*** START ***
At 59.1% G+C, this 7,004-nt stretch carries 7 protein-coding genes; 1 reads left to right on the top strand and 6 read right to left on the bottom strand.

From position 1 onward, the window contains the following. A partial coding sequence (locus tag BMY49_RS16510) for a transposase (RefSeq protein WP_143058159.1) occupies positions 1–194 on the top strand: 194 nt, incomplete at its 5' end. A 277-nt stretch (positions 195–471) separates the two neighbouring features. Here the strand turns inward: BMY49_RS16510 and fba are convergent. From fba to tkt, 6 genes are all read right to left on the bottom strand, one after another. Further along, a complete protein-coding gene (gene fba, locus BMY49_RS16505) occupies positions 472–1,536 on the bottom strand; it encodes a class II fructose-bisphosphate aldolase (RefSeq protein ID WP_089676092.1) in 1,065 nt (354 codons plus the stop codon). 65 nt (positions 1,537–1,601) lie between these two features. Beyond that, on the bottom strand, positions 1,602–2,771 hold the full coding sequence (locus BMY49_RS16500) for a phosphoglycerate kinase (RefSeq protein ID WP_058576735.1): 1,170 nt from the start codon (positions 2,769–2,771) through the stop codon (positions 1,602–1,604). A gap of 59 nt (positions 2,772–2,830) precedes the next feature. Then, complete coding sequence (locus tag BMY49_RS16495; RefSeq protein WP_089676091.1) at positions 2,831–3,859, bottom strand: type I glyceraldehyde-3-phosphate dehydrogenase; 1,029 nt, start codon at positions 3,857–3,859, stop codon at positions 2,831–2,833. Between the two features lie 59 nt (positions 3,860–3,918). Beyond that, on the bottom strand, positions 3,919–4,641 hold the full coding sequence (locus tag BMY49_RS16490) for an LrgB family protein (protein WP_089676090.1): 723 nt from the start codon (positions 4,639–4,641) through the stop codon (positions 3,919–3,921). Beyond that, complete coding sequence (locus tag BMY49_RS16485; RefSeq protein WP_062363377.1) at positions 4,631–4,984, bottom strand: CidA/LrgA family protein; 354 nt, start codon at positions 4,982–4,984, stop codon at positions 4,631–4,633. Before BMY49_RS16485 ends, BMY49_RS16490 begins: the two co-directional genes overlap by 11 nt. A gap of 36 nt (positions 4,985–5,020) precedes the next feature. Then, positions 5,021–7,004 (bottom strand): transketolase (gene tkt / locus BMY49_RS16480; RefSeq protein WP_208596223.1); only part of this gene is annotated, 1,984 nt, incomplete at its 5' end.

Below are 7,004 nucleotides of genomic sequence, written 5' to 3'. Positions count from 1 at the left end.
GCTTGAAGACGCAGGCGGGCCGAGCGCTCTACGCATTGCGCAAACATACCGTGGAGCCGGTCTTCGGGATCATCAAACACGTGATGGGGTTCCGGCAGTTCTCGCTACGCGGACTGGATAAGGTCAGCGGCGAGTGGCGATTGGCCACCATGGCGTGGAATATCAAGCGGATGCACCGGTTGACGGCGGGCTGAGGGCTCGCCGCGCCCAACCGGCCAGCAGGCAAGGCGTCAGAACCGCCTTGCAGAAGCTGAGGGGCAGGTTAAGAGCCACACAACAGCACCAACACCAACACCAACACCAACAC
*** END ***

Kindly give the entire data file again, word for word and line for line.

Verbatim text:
At 59.1% G+C, this 7,004-nt stretch carries 7 protein-coding genes; 1 reads left to right on the top strand and 6 read right to left on the bottom strand.

From position 1 onward, the window contains the following. A partial coding sequence (locus tag BMY49_RS16510) for a transposase (RefSeq protein WP_143058159.1) occupies positions 1–194 on the top strand: 194 nt, incomplete at its 5' end. A 277-nt stretch (positions 195–471) separates the two neighbouring features. Here the strand turns inward: BMY49_RS16510 and fba are convergent. From fba to tkt, 6 genes are all read right to left on the bottom strand, one after another. Further along, a complete protein-coding gene (gene fba, locus BMY49_RS16505) occupies positions 472–1,536 on the bottom strand; it encodes a class II fructose-bisphosphate aldolase (RefSeq protein ID WP_089676092.1) in 1,065 nt (354 codons plus the stop codon). 65 nt (positions 1,537–1,601) lie between these two features. Beyond that, on the bottom strand, positions 1,602–2,771 hold the full coding sequence (locus BMY49_RS16500) for a phosphoglycerate kinase (RefSeq protein ID WP_058576735.1): 1,170 nt from the start codon (positions 2,769–2,771) through the stop codon (positions 1,602–1,604). A gap of 59 nt (positions 2,772–2,830) precedes the next feature. Then, complete coding sequence (locus tag BMY49_RS16495; RefSeq protein WP_089676091.1) at positions 2,831–3,859, bottom strand: type I glyceraldehyde-3-phosphate dehydrogenase; 1,029 nt, start codon at positions 3,857–3,859, stop codon at positions 2,831–2,833. Between the two features lie 59 nt (positions 3,860–3,918). Beyond that, on the bottom strand, positions 3,919–4,641 hold the full coding sequence (locus tag BMY49_RS16490) for an LrgB family protein (protein WP_089676090.1): 723 nt from the start codon (positions 4,639–4,641) through the stop codon (positions 3,919–3,921). Beyond that, complete coding sequence (locus tag BMY49_RS16485; RefSeq protein WP_062363377.1) at positions 4,631–4,984, bottom strand: CidA/LrgA family protein; 354 nt, start codon at positions 4,982–4,984, stop codon at positions 4,631–4,633. Before BMY49_RS16485 ends, BMY49_RS16490 begins: the two co-directional genes overlap by 11 nt. A gap of 36 nt (positions 4,985–5,020) precedes the next feature. Then, positions 5,021–7,004 (bottom strand): transketolase (gene tkt / locus BMY49_RS16480; RefSeq protein WP_208596223.1); only part of this gene is annotated, 1,984 nt, incomplete at its 5' end.

Below are 7,004 nucleotides of genomic sequence, written 5' to 3'. Positions count from 1 at the left end.
GCTTGAAGACGCAGGCGGGCCGAGCGCTCTACGCATTGCGCAAACATACCGTGGAGCCGGTCTTCGGGATCATCAAACACGTGATGGGGTTCCGGCAGTTCTCGCTACGCGGACTGGATAAGGTCAGCGGCGAGTGGCGATTGGCCACCATGGCGTGGAATATCAAGCGGATGCACCGGTTGACGGCGGGCTGAGGGCTCGCCGCGCCCAACCGGCCAGCAGGCAAGGCGTCAGAACCGCCTTGCAGAAGCTGAGGGGCAGGTTAAGAGCCACACAACAGCACCAACACCAACACCAACACCAACAC